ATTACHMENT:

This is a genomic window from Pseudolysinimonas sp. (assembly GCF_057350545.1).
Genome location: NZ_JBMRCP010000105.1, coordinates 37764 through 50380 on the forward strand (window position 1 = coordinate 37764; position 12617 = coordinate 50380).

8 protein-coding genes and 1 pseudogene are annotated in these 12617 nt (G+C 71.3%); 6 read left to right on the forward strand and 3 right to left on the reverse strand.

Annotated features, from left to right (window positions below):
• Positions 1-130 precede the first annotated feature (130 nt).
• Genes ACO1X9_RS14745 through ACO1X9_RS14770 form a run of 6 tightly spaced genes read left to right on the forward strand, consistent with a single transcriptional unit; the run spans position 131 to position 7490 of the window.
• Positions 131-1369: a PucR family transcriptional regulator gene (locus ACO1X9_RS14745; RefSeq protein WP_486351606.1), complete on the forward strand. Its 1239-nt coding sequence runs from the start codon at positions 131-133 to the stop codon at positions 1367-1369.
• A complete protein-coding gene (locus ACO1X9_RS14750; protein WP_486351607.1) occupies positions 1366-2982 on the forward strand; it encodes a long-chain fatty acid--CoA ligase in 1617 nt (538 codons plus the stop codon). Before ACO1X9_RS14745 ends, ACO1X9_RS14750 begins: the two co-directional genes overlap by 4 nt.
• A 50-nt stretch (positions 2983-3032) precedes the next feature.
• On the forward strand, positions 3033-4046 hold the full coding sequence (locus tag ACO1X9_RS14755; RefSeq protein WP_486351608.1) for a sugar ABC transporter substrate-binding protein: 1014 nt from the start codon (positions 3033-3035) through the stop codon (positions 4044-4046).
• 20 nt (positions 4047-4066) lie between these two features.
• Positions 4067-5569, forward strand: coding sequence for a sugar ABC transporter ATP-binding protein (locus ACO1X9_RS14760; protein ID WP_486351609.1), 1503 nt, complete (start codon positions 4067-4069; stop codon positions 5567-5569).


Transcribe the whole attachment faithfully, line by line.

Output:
This is a genomic window from Pseudolysinimonas sp. (assembly GCF_057350545.1).
Genome location: NZ_JBMRCP010000105.1, coordinates 37764 through 50380 on the forward strand (window position 1 = coordinate 37764; position 12617 = coordinate 50380).

8 protein-coding genes and 1 pseudogene are annotated in these 12617 nt (G+C 71.3%); 6 read left to right on the forward strand and 3 right to left on the reverse strand.

Annotated features, from left to right (window positions below):
• Positions 1-130 precede the first annotated feature (130 nt).
• Genes ACO1X9_RS14745 through ACO1X9_RS14770 form a run of 6 tightly spaced genes read left to right on the forward strand, consistent with a single transcriptional unit; the run spans position 131 to position 7490 of the window.
• Positions 131-1369: a PucR family transcriptional regulator gene (locus ACO1X9_RS14745; RefSeq protein WP_486351606.1), complete on the forward strand. Its 1239-nt coding sequence runs from the start codon at positions 131-133 to the stop codon at positions 1367-1369.
• A complete protein-coding gene (locus ACO1X9_RS14750; protein WP_486351607.1) occupies positions 1366-2982 on the forward strand; it encodes a long-chain fatty acid--CoA ligase in 1617 nt (538 codons plus the stop codon). Before ACO1X9_RS14745 ends, ACO1X9_RS14750 begins: the two co-directional genes overlap by 4 nt.
• A 50-nt stretch (positions 2983-3032) precedes the next feature.
• On the forward strand, positions 3033-4046 hold the full coding sequence (locus tag ACO1X9_RS14755; RefSeq protein WP_486351608.1) for a sugar ABC transporter substrate-binding protein: 1014 nt from the start codon (positions 3033-3035) through the stop codon (positions 4044-4046).
• 20 nt (positions 4047-4066) lie between these two features.
• Positions 4067-5569, forward strand: coding sequence for a sugar ABC transporter ATP-binding protein (locus ACO1X9_RS14760; protein ID WP_486351609.1), 1503 nt, complete (start codon positions 4067-4069; stop codon positions 5567-5569).